They are easy enough to replace, remove lock nut, wiggle valve till it comes out of the valve stem.
As Trevtassie says, you unscrew the holding collar and pull the core out. When the rubber hose is in, it may fill the space between the core and the vent, making the core difficult to pull out, hence the wiggling. The hose rubber is not fully cured, so it is actually easy to rip it when pulling . At times, the hose is longer than needed and you can salvage a piece of the hose in a pinch and restore the valve to some operation.

The rubber in the Presta and Schrader valve washers is harder and lasts longer, but if you wait long enough, you may run into a time window where the tube is still good, but the washer went bad. You can still salvage the Schrader then, but Presta only if the core happens to be removable.
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Old 09-28-20, 09:31 AM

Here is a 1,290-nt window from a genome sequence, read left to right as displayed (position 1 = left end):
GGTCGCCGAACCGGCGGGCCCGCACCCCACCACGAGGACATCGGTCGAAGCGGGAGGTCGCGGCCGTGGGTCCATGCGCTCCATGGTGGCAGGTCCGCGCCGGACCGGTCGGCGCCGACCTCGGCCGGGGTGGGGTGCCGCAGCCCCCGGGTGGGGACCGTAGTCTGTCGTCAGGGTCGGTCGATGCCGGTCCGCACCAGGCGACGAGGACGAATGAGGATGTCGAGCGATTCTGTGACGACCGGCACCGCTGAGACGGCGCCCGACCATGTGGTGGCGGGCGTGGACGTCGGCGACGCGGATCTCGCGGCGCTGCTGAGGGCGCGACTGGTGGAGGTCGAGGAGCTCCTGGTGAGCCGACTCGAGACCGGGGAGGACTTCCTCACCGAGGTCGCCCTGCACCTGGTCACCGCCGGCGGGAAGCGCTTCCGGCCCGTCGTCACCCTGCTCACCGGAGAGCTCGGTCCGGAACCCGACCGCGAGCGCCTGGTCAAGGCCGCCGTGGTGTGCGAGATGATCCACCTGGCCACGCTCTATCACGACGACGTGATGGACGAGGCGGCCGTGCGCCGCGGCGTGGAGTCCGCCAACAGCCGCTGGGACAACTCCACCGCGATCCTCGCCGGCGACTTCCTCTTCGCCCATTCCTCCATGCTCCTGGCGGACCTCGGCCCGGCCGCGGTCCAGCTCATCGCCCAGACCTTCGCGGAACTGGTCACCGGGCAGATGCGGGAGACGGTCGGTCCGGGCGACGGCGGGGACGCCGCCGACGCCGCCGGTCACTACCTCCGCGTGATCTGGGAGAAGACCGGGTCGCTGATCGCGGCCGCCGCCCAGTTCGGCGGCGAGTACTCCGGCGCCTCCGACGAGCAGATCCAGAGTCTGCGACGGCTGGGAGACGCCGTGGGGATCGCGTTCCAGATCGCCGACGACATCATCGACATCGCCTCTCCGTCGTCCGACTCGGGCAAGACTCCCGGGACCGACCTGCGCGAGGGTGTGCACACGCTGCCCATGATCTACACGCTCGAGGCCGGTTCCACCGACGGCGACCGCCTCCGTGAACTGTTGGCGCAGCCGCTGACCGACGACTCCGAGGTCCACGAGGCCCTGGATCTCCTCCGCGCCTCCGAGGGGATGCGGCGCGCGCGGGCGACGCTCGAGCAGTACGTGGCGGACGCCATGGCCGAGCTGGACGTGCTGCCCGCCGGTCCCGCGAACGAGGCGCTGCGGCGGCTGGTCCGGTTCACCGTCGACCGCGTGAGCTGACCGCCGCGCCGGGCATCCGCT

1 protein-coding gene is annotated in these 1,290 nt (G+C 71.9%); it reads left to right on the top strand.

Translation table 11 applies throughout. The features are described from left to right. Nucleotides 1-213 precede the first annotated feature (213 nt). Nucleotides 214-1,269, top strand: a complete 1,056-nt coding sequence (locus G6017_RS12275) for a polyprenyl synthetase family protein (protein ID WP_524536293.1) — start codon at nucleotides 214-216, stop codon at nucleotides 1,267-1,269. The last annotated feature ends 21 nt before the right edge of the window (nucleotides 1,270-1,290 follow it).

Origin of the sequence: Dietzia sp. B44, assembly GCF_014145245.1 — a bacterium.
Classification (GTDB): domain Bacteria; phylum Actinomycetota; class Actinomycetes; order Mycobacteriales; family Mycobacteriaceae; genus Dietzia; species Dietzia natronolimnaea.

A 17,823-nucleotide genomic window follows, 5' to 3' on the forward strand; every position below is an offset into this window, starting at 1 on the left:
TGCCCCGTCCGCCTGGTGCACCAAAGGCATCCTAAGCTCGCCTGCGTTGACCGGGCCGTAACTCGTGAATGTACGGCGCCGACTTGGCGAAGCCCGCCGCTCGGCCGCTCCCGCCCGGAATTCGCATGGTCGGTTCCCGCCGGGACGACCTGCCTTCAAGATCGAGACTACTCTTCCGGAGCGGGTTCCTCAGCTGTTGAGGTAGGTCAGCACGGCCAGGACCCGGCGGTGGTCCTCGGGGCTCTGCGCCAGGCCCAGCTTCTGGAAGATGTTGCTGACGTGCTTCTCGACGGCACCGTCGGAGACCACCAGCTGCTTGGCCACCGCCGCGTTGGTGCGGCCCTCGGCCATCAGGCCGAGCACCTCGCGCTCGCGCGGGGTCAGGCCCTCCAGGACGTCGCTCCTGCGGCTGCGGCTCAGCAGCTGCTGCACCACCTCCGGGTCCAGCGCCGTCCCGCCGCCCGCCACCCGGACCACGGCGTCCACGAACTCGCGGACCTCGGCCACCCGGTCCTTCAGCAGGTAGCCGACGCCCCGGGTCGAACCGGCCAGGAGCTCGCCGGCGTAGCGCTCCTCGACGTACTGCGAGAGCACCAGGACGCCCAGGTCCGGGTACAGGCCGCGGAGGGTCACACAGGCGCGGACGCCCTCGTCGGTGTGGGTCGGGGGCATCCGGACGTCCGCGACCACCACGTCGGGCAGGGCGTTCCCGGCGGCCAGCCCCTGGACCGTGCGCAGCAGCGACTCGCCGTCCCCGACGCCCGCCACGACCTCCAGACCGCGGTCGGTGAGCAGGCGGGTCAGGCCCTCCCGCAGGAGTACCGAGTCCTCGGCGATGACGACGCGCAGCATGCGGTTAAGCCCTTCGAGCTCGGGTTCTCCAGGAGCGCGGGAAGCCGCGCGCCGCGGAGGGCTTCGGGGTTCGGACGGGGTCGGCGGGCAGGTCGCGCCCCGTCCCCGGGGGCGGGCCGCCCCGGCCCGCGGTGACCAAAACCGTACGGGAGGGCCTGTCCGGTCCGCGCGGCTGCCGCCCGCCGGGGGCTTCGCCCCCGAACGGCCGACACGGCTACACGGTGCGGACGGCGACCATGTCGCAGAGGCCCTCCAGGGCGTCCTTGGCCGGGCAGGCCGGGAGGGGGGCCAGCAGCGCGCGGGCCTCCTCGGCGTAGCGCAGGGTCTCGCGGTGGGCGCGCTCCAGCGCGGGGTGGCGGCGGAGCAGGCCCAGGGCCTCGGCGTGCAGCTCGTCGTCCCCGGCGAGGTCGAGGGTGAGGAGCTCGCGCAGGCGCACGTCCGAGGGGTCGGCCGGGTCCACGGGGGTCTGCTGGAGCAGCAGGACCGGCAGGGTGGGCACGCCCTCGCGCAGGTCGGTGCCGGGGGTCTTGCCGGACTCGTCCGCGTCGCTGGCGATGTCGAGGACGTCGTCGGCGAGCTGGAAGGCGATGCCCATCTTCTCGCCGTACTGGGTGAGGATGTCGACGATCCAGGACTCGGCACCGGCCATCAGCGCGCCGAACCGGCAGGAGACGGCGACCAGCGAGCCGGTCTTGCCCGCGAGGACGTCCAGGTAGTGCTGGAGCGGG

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Originally Posted by Winfried View Post
Out of curiosity, how do you change an old valve?
The easiest way it to change the tube it is attached to. Get a presta valve tube for US$4 and don't look back.

The best thing about hitting yourself in the head with a hammer is how good it feels when you stop.
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Old 09-28-20, 11:13 AM
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Newer Dunlop valves don‘t use the rubber hose anymore.